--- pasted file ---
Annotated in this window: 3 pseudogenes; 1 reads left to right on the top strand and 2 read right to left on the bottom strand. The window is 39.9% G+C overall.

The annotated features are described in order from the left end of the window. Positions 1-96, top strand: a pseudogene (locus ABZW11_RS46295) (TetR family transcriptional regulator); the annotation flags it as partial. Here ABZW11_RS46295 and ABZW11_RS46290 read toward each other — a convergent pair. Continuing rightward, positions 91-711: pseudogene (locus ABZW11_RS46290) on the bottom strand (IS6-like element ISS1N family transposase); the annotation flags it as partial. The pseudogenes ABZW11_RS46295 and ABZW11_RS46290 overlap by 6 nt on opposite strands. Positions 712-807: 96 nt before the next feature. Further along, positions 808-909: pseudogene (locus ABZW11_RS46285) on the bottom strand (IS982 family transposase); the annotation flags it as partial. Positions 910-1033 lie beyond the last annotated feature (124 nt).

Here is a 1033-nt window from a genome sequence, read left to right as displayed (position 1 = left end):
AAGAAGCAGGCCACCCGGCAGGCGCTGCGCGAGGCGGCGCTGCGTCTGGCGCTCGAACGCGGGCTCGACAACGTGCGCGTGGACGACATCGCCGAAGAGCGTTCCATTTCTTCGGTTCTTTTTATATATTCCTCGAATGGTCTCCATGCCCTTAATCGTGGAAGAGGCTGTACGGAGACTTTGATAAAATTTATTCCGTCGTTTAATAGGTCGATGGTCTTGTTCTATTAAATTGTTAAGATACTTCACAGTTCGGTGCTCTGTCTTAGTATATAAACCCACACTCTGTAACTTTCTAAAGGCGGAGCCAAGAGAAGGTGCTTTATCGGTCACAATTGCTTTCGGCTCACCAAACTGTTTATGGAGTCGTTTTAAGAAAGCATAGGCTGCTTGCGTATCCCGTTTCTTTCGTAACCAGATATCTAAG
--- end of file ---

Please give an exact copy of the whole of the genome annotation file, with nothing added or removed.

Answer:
Annotated in this window: 3 pseudogenes; 1 reads left to right on the top strand and 2 read right to left on the bottom strand. The window is 39.9% G+C overall.

The annotated features are described in order from the left end of the window. Positions 1-96, top strand: a pseudogene (locus ABZW11_RS46295) (TetR family transcriptional regulator); the annotation flags it as partial. Here ABZW11_RS46295 and ABZW11_RS46290 read toward each other — a convergent pair. Continuing rightward, positions 91-711: pseudogene (locus ABZW11_RS46290) on the bottom strand (IS6-like element ISS1N family transposase); the annotation flags it as partial. The pseudogenes ABZW11_RS46295 and ABZW11_RS46290 overlap by 6 nt on opposite strands. Positions 712-807: 96 nt before the next feature. Further along, positions 808-909: pseudogene (locus ABZW11_RS46285) on the bottom strand (IS982 family transposase); the annotation flags it as partial. Positions 910-1033 lie beyond the last annotated feature (124 nt).

Here is a 1033-nt window from a genome sequence, read left to right as displayed (position 1 = left end):
AAGAAGCAGGCCACCCGGCAGGCGCTGCGCGAGGCGGCGCTGCGTCTGGCGCTCGAACGCGGGCTCGACAACGTGCGCGTGGACGACATCGCCGAAGAGCGTTCCATTTCTTCGGTTCTTTTTATATATTCCTCGAATGGTCTCCATGCCCTTAATCGTGGAAGAGGCTGTACGGAGACTTTGATAAAATTTATTCCGTCGTTTAATAGGTCGATGGTCTTGTTCTATTAAATTGTTAAGATACTTCACAGTTCGGTGCTCTGTCTTAGTATATAAACCCACACTCTGTAACTTTCTAAAGGCGGAGCCAAGAGAAGGTGCTTTATCGGTCACAATTGCTTTCGGCTCACCAAACTGTTTATGGAGTCGTTTTAAGAAAGCATAGGCTGCTTGCGTATCCCGTTTCTTTCGTAACCAGATATCTAAG